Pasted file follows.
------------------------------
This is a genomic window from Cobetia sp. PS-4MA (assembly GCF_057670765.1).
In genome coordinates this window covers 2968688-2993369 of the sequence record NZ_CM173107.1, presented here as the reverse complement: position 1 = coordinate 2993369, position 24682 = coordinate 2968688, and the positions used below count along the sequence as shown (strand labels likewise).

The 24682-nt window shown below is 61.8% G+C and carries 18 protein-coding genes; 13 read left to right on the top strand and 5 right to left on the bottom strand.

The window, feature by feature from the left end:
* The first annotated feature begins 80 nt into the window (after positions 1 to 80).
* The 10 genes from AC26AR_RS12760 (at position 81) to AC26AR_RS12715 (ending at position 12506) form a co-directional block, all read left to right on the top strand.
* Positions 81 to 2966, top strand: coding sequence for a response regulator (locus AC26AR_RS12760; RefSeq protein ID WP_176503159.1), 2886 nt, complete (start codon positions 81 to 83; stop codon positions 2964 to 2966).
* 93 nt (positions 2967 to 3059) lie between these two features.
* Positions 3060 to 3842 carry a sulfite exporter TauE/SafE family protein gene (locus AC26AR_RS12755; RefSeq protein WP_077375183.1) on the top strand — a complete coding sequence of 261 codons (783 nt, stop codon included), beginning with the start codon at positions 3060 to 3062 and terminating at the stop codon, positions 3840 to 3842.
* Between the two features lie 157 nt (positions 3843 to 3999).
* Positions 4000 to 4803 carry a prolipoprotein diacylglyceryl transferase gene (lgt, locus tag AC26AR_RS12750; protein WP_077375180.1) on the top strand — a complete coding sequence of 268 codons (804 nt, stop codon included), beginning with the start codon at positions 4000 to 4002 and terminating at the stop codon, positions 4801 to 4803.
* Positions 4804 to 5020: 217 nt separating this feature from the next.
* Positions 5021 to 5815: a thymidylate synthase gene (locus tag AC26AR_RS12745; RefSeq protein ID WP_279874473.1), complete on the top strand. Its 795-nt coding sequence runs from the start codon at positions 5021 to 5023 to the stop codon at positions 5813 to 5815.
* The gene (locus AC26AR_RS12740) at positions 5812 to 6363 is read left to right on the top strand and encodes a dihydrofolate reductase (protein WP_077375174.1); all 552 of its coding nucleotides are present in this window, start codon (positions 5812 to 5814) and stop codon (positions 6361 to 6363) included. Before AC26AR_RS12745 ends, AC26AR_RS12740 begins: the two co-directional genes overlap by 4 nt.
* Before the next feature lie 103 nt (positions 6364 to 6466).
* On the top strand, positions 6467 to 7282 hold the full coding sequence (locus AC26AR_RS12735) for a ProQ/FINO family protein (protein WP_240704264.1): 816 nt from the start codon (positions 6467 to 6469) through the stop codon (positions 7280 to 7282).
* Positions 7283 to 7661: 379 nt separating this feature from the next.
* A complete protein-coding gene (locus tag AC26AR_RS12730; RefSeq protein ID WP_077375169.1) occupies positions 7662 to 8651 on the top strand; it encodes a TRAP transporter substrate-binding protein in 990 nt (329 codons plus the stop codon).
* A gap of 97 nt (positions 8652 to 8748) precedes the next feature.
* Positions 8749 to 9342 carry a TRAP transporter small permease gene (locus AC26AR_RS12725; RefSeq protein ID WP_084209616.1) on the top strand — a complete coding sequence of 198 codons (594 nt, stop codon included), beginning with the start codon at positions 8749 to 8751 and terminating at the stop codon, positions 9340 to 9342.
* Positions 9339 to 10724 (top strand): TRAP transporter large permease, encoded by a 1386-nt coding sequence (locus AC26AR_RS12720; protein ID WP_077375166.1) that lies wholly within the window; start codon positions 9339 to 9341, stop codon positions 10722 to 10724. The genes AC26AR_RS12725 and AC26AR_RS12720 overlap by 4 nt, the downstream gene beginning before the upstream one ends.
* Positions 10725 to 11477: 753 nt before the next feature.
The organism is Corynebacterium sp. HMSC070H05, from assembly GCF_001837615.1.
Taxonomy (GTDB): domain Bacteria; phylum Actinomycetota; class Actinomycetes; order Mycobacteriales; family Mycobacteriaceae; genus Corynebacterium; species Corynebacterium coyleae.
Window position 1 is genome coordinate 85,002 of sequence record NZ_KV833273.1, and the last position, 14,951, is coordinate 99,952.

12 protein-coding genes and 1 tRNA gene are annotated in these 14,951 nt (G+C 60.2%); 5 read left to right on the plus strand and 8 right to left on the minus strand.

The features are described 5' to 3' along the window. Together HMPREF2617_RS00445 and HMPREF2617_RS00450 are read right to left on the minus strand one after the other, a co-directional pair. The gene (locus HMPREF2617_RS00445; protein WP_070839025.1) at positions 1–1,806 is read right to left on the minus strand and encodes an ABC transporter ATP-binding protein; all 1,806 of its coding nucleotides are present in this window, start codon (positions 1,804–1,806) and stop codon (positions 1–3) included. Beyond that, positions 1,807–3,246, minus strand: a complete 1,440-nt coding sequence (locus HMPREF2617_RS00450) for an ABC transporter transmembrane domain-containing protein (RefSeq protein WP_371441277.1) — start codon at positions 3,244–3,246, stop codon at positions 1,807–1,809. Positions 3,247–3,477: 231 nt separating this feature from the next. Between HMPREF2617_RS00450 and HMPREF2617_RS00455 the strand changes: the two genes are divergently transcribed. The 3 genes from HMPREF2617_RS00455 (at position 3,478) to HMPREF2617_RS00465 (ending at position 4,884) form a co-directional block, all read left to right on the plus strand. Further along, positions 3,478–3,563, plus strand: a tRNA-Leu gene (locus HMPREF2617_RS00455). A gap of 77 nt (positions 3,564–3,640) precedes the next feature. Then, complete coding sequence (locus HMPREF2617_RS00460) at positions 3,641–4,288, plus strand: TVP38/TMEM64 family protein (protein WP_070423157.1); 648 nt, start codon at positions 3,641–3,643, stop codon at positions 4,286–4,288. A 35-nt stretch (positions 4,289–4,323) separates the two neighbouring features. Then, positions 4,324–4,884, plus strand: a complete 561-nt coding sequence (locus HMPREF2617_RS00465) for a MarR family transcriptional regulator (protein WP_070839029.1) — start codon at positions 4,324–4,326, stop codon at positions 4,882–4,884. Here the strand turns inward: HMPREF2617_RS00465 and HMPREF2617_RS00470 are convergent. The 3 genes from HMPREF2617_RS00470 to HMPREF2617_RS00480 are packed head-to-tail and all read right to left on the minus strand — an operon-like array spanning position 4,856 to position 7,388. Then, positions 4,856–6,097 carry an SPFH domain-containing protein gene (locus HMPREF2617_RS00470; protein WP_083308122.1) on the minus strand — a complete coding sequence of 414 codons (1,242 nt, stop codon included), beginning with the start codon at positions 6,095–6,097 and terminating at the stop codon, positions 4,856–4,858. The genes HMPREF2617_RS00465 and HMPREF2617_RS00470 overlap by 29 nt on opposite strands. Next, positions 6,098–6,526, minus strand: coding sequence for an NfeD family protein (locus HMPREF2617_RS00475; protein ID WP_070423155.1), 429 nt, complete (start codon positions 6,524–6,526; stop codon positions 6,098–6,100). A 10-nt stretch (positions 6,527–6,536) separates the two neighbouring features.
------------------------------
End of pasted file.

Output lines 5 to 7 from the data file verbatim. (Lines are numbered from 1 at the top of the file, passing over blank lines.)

* The first annotated feature begins 80 nt into the window (after positions 1 to 80).
* The 10 genes from AC26AR_RS12760 (at position 81) to AC26AR_RS12715 (ending at position 12506) form a co-directional block, all read left to right on the top strand.
* Positions 81 to 2966, top strand: coding sequence for a response regulator (locus AC26AR_RS12760; RefSeq protein ID WP_176503159.1), 2886 nt, complete (start codon positions 81 to 83; stop codon positions 2964 to 2966).